Friday, August 8, 2014

Friday, August 8th

Today's passage from the Bible In a Year Reading Plan is Esther 7-8, Psalm 137, 2 Corinthians 9
Today's scripture focus is Genesis 45

Genesis 45 English Standard Version (ESV)

Joseph Provides for His Brothers and Family

45 Then Joseph could not control himself before all those who stood by him. He cried, “Make everyone go out from me.” So no one stayed with him when Joseph made himself known to his brothers. And he wept aloud, so that the Egyptians heard it, and the household of Pharaoh heard it. And Joseph said to his brothers, “I am Joseph! Is my father still alive?” But his brothers could not answer him, for they were dismayed at his presence.
So Joseph said to his brothers, “Come near to me, please.” And they came near. And he said, “I am your brother, Joseph, whom you sold into Egypt. And now do not be distressed or angry with yourselves because you sold me here, for God sent me before you to preserve life. For the famine has been in the land these two years, and there are yet five years in which there will be neither plowing nor harvest. And God sent me before you to preserve for you a remnant on earth, and to keep alive for you many survivors. So it was not you who sent me here, but God. He has made me a father to Pharaoh, and lord of all his house and ruler over all the land of Egypt. Hurry and go up to my father and say to him, ‘Thus says your son Joseph, God has made me lord of all Egypt. Come down to me; do not tarry.10 You shall dwell in the land of Goshen, and you shall be near me, you and your children and your children's children, and your flocks, your herds, and all that you have. 11 There I will provide for you, for there are yet five years of famine to come, so that you and your household, and all that you have, do not come to poverty.’ 12 And now your eyes see, and the eyes of my brother Benjamin see, that it is my mouth that speaks to you. 13 You must tell my father of all my honor in Egypt, and of all that you have seen. Hurry and bring my father down here.” 14 Then he fell upon his brother Benjamin's neck and wept, and Benjamin wept upon his neck. 15 And he kissed all his brothers and wept upon them. After that his brothers talked with him.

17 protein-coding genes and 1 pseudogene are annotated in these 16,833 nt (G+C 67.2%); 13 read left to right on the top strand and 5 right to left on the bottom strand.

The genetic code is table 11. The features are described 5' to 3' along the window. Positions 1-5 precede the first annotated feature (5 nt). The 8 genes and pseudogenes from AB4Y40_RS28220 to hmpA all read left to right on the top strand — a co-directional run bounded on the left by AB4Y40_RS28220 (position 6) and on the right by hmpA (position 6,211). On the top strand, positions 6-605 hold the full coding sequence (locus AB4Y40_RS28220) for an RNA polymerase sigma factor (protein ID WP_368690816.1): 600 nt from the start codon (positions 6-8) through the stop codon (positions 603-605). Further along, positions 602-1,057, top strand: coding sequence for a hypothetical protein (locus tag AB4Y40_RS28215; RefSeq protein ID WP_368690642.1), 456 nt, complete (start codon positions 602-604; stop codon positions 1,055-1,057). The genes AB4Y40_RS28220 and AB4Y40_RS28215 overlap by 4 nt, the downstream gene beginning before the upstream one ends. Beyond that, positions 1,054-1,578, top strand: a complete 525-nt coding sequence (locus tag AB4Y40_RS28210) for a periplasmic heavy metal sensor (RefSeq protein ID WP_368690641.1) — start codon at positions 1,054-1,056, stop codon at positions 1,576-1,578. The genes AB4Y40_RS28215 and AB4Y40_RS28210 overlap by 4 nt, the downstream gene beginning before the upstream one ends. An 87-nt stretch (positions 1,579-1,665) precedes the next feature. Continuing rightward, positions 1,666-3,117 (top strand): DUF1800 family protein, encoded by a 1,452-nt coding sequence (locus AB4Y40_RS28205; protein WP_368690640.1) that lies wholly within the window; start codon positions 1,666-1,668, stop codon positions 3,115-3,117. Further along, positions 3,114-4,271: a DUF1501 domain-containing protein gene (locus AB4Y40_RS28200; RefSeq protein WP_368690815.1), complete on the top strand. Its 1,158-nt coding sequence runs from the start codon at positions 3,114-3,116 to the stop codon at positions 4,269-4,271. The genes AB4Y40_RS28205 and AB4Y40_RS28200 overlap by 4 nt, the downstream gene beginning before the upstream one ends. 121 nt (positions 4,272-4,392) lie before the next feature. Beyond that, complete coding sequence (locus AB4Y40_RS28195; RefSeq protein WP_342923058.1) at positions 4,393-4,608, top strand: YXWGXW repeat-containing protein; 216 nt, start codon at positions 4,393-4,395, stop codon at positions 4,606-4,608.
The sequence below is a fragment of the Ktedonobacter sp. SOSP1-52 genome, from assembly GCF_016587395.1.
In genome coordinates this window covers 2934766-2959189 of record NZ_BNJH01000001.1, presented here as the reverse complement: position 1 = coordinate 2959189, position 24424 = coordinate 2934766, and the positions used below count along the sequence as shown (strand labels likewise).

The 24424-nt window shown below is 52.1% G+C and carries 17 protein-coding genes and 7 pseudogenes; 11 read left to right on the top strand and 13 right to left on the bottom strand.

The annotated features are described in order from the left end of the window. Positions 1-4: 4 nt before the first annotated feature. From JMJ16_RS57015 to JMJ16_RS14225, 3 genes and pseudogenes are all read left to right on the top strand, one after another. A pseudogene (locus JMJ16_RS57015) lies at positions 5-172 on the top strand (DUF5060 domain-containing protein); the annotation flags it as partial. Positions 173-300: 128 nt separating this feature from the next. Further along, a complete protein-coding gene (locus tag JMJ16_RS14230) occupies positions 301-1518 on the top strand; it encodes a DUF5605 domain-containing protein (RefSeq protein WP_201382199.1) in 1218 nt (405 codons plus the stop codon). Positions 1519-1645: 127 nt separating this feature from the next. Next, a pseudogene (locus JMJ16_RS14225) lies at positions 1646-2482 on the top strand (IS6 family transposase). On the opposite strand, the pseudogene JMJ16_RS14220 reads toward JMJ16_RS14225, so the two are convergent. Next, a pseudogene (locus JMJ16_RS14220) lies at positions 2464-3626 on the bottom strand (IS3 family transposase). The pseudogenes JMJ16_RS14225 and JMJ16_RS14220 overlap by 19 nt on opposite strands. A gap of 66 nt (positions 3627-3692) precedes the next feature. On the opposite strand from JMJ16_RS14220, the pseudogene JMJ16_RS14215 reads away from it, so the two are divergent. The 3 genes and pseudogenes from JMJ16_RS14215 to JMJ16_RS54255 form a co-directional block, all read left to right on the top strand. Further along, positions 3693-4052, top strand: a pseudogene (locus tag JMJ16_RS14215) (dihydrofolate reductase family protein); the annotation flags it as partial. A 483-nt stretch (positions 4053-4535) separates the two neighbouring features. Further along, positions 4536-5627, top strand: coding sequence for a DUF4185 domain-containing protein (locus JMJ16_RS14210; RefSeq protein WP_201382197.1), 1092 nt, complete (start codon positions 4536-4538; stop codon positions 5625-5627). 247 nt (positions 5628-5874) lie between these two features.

16 When the report was heard in Pharaoh's house, “Joseph's brothers have come,” it pleased Pharaoh and his servants. 17 And Pharaoh said to Joseph, “Say to your brothers, ‘Do this: load your beasts and go back to the land of Canaan, 18 and take your father and your households, and come to me, and I will give you the best of the land of Egypt, and you shall eat the fat of the land.’ 19 And you, Joseph, are commanded to say, ‘Do this: take wagons from the land of Egypt for your little ones and for your wives, and bring your father, and come. 20 Have no concern for your goods, for the best of all the land of Egypt is yours.’”
21 The sons of Israel did so: and Joseph gave them wagons, according to the command of Pharaoh, and gave them provisions for the journey. 22 To each and all of them he gave a change of clothes, but to Benjamin he gave three hundred shekels of silver and five changes of clothes. 23 To his father he sent as follows: ten donkeys loaded with the good things of Egypt, and ten female donkeys loaded with grain, bread, and provision for his father on the journey. 24 Then he sent his brothers away, and as they departed, he said to them, “Do not quarrel on the way.”